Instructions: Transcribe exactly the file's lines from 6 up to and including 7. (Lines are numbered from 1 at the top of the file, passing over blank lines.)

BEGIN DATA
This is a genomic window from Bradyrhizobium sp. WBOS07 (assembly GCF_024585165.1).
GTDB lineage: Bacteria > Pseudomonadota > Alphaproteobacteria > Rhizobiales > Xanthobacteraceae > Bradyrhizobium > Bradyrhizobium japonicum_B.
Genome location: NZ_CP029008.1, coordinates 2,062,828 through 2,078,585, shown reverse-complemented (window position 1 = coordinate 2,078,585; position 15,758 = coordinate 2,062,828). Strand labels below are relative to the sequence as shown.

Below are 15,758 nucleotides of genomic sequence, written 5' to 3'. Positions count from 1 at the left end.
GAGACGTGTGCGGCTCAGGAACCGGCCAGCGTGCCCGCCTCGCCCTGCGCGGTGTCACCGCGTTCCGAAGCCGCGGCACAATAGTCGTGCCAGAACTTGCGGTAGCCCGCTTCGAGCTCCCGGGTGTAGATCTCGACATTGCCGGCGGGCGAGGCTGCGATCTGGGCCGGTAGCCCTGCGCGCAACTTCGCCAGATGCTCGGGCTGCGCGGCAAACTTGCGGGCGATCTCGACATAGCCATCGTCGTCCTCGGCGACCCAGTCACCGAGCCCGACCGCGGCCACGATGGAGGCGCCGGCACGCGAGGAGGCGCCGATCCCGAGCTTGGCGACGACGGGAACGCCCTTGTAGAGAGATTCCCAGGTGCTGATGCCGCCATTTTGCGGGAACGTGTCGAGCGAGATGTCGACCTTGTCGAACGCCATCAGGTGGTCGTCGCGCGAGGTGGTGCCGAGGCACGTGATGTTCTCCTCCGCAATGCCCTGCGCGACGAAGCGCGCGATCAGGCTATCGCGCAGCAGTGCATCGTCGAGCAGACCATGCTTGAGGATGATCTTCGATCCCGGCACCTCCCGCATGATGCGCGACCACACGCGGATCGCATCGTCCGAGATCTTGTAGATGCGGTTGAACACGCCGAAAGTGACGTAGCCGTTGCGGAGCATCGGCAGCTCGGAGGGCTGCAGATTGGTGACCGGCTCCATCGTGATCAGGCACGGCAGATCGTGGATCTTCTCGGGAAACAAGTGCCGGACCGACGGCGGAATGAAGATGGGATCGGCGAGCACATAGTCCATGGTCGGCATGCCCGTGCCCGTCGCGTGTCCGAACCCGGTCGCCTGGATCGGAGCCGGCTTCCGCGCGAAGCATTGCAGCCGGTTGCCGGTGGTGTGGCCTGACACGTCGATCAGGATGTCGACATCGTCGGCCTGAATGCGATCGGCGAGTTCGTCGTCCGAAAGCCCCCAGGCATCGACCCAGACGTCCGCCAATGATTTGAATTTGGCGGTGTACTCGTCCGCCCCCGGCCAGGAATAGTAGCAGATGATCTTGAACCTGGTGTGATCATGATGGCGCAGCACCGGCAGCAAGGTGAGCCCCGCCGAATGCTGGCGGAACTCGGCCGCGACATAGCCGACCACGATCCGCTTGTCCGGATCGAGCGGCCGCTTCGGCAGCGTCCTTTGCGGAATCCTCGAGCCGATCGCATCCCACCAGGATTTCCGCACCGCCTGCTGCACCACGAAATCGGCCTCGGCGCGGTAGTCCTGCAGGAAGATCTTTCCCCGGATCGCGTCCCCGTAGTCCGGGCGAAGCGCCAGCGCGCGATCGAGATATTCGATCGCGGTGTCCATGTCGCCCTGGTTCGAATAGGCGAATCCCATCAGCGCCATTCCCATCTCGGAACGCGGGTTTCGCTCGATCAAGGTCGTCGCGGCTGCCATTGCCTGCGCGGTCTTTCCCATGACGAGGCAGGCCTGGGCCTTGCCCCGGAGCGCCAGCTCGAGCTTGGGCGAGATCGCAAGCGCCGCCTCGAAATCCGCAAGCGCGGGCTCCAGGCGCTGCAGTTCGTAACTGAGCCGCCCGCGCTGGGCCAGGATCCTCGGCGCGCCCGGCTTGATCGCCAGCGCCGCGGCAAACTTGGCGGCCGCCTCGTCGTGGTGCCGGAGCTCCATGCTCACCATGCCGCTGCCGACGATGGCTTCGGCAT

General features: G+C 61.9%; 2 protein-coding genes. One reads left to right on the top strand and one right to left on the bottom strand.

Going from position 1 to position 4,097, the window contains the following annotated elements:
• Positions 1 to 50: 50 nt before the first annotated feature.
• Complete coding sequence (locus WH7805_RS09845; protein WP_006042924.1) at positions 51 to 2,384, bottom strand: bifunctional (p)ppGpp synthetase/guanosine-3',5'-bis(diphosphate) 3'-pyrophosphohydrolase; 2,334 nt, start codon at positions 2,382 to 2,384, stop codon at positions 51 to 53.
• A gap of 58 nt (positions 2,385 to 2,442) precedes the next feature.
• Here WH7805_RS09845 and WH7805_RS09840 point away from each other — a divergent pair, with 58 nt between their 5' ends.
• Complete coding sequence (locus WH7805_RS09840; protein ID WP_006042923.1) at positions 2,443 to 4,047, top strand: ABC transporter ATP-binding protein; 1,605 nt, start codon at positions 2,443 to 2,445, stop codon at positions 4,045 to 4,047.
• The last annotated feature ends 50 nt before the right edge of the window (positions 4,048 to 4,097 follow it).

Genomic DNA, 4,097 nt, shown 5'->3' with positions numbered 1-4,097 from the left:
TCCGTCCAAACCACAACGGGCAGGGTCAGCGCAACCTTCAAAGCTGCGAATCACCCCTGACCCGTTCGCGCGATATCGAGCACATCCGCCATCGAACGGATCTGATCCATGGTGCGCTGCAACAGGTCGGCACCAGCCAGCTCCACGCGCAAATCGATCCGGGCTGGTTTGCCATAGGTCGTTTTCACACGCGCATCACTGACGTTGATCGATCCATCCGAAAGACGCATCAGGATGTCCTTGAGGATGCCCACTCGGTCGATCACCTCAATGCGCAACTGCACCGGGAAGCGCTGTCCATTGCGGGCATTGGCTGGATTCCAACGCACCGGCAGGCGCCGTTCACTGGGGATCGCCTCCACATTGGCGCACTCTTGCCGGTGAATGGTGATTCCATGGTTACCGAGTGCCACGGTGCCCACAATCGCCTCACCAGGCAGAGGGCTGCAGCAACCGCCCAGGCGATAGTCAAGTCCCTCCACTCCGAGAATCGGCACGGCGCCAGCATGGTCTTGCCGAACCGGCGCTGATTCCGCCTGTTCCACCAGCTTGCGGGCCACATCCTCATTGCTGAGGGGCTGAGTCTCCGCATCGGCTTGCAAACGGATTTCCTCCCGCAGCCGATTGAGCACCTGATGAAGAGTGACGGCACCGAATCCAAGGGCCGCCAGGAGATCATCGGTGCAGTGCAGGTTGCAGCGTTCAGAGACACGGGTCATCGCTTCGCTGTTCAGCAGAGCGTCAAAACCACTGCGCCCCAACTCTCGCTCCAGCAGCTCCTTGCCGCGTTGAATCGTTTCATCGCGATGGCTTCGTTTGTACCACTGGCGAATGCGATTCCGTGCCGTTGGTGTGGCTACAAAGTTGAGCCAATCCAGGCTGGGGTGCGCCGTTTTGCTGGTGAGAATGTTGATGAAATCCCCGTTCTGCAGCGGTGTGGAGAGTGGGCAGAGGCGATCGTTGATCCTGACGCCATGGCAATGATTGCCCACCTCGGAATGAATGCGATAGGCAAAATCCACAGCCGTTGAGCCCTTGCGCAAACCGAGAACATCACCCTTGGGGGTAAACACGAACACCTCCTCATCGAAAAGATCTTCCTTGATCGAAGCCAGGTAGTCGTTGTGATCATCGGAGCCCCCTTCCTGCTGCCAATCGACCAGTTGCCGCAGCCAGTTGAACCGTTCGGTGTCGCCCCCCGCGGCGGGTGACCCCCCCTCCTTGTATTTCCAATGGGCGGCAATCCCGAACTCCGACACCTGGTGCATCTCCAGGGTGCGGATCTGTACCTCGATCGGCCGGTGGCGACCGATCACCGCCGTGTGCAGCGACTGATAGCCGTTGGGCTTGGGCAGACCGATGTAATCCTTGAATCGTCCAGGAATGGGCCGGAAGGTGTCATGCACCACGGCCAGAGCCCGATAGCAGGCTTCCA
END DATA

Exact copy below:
General features: G+C 61.9%; 2 protein-coding genes. One reads left to right on the top strand and one right to left on the bottom strand.

Going from position 1 to position 4,097, the window contains the following annotated elements: